smoke

Mike Diamond mdiamond at sumter.awod.com
Wed Dec 28 12:56:54 EST 1994


rbear at oregon.uoregon.edu wrote:
: Smoke
:  
: rises, most times, as long as it has heat,
: before the wind can hurry it along the creek
: down among the flood plain oaks riverward.
: I like it best when it is fir or cedar,
: but there are times when these smells cost
: in memory of fear. We fought fire in troops
: of ten or twenty, when I was young, and it was
: wonderful work. Smoke rose in holocaustic
: grandeur to the sun, casting cold shadow
: on the landing, or raced along on the onshore
: breeze, filing through tall firs like ghosts
: of old secesh regiments. Flame would follow 
: after, tasting slash and brush, or licking
: at the hollow wounds of dry snags. We were
: a water crew, laying out grey loops of heavy
: canvas on the slope, snapping together brass
: tees and wyes, clicking valves, riding 
: the arching hoses down hill into the burn,
: confident our nozzles would find out
: all the banked root fires and quietly baking
: duff. We knew the colors of our smokes:
: white for steam, a fresh burn on fresh leaves,
: fast-moving, but easy to mist down; grey
: for hidden fire, buried in earth,
: a hot spot, bad to step in, but easy to
: cannon out; blue for trouble, seasoned wood
: burning hot, hard to knock down, thirsty
: for more water than the truck could send.
: We loved the fires. I carried an old canteen
: nested in a boiler, and brought along tea.
: If water ran out, we'd gather round a hot spot
: snapping twigs, and blow up a bit of flame
: for brew, tasting tea and sugar, watching
: across the slope how brightly burning spots
: would mimick fields of stars
: as I have seen in lakes on moonless nights.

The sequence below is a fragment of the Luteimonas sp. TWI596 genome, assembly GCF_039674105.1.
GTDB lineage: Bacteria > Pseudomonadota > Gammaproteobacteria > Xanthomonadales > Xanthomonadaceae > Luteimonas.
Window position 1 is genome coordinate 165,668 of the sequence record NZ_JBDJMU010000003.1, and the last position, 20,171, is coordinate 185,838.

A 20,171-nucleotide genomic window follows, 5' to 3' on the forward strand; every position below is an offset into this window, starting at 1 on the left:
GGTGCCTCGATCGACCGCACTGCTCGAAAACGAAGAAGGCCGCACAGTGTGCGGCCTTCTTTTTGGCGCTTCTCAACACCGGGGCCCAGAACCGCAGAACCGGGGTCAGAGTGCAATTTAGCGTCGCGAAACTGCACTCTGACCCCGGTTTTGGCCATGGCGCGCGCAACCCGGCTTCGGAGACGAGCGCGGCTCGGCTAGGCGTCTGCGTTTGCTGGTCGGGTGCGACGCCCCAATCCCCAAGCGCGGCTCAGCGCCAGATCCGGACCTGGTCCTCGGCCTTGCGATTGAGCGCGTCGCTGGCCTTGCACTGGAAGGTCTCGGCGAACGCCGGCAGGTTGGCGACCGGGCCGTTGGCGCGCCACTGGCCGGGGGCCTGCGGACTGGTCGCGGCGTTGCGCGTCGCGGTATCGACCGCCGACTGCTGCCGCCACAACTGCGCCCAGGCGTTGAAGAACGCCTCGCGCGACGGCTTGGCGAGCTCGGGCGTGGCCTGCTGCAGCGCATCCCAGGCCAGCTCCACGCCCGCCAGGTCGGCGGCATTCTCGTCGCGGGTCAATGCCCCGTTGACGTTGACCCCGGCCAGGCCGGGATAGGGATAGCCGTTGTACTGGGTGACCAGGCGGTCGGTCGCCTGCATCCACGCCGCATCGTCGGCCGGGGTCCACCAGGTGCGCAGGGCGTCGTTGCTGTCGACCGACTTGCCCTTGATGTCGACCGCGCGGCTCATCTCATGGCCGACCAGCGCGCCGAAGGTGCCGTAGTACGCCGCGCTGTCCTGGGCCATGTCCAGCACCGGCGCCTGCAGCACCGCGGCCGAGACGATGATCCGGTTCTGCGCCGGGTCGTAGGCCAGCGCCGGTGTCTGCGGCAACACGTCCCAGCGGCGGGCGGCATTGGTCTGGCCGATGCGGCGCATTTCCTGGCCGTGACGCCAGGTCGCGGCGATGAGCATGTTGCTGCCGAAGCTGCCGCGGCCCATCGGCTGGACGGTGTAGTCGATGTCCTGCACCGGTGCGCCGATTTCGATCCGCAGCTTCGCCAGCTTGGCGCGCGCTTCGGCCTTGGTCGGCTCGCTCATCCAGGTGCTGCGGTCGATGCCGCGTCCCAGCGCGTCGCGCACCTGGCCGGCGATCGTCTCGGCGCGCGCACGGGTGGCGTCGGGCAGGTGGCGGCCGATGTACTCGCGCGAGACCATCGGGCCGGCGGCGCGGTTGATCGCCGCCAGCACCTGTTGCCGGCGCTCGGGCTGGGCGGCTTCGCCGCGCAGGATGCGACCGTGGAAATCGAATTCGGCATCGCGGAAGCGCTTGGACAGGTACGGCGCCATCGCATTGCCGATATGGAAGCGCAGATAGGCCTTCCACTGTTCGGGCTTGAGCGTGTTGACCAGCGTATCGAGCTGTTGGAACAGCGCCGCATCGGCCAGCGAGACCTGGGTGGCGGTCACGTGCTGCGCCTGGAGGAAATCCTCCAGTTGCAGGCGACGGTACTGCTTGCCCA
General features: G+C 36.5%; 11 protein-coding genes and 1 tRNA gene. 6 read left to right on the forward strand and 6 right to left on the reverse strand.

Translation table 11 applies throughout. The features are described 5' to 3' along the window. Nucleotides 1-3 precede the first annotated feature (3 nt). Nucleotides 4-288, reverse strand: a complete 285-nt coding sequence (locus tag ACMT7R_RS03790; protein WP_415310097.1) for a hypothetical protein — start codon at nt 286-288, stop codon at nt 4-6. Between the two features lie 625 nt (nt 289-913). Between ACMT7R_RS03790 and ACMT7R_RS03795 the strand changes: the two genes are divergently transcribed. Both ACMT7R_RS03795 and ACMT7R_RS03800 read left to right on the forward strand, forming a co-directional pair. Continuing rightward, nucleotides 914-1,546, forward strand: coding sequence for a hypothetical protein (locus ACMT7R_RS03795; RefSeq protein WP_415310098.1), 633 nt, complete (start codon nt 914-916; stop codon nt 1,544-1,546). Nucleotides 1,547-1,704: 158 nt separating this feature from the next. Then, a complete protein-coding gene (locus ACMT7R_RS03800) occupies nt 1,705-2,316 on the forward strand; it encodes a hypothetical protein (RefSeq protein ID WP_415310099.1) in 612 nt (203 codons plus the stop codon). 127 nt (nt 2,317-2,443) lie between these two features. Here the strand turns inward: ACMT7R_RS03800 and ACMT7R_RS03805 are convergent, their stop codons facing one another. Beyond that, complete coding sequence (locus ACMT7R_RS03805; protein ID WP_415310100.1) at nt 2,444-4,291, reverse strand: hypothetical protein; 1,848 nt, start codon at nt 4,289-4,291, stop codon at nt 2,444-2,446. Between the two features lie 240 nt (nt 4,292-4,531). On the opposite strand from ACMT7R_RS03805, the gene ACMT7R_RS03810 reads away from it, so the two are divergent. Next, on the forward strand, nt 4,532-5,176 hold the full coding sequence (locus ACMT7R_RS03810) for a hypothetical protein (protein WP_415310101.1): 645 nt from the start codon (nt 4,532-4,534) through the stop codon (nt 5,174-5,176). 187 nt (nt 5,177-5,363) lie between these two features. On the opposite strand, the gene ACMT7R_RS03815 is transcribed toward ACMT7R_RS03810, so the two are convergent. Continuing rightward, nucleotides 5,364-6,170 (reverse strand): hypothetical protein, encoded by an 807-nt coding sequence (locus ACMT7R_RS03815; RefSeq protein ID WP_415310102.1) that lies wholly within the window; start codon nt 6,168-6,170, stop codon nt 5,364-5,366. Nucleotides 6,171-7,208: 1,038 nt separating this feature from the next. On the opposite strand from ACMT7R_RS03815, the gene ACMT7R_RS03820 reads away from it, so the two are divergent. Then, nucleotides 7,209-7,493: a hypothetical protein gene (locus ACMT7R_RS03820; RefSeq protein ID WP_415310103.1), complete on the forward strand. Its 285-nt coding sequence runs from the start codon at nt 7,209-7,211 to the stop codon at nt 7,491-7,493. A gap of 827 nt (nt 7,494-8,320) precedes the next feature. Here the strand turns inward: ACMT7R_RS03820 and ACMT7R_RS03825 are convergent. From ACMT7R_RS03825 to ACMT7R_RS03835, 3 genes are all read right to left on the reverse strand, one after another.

: We told our stories, then; I had this one:
:  
: Once, when I worked a trail alone beside
: a sulking burn, the wind turned full
: around, east to west, and the grey smoke
: went hot and blue, yet did not rise
: but hunkered down, smothering the trail.
: I felt around in darkness for the hazel hoe
: I'd lodged in a stump nearby, then crawled
: downhill, hoping to find air. Air!
: Lungs are such flimsy things, like flowers
: turned outside in, and ready to wilt
: at any insult. My crawling would soon turn
: to aimless thrashing, then the lying still
: and no more knowing. What to do? "Go out
: sidehill," a voice seemed to say. "Bury
: yourself and live." I understood. Among
: the old growth trees to my right my last
: strength crept, to find a hemlock nurse log
: crumbling into duff. The hoe struck deep,
: and gouged a bowl of humus from the slope.
: I shoved my face in, breathing smokeless joy
: from aerated shards of pith and bark. How
: long I lived as mole or worm I do not know,
: but when the sun returned to warm my ears,
: I rose like Lazarus, stinking, from the earth,
: and shouldered hoe, and went back to my work.
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: Richard Bear                                         rbear at oregon.uoregon.edu
: University of Oregon    Stony Run Farm                  all disclaimers apply
: WWW home page: http//www-vms.uoregon.edu/~rbear        born to raise tomatoes
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